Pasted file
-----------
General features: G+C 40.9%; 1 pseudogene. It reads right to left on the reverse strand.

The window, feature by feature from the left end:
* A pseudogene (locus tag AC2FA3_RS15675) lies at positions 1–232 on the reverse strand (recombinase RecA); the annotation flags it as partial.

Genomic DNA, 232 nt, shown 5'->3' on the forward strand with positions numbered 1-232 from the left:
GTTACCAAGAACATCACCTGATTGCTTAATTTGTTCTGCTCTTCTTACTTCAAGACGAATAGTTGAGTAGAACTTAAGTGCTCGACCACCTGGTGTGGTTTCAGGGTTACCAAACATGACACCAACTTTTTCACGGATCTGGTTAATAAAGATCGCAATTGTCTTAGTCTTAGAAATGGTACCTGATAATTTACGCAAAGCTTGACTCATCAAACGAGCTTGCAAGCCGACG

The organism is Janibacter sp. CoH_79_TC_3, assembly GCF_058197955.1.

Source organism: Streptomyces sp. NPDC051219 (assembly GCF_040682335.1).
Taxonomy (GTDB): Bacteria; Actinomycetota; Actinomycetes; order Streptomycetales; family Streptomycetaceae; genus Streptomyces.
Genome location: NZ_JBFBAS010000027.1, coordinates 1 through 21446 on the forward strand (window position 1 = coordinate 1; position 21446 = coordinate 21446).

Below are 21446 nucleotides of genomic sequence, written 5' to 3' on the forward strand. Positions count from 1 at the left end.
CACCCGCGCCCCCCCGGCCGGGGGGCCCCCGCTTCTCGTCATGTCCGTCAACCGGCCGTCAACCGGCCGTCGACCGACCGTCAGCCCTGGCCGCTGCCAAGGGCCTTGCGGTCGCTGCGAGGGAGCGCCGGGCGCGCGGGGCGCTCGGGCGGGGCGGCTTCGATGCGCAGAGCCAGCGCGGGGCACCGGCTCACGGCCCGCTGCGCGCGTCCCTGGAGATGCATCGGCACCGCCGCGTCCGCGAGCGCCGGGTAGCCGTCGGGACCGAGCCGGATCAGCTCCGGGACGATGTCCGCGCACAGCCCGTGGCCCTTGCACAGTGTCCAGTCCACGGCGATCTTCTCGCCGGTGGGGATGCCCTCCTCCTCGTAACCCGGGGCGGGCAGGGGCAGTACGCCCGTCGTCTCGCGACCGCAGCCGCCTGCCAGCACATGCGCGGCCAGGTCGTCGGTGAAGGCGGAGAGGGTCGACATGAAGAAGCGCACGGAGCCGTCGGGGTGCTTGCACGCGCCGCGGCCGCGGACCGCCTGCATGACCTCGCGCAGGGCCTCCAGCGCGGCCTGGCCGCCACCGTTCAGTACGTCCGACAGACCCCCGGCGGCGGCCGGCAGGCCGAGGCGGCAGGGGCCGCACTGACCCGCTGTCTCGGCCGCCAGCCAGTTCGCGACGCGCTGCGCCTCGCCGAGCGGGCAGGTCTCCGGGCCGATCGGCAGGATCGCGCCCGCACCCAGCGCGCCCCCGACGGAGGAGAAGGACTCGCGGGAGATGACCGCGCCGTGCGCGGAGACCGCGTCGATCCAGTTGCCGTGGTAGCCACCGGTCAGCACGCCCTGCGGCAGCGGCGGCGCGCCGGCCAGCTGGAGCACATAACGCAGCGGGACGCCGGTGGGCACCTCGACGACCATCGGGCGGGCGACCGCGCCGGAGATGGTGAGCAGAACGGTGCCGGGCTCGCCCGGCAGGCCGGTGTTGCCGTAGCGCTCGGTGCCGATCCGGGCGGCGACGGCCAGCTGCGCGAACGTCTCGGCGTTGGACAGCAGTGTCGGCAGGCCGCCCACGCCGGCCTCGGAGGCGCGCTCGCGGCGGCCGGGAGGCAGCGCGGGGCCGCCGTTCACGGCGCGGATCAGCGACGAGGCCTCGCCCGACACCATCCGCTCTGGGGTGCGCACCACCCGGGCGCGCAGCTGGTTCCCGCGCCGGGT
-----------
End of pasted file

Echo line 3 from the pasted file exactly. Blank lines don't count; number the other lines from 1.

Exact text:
* A pseudogene (locus tag AC2FA3_RS15675) lies at positions 1–232 on the reverse strand (recombinase RecA); the annotation flags it as partial.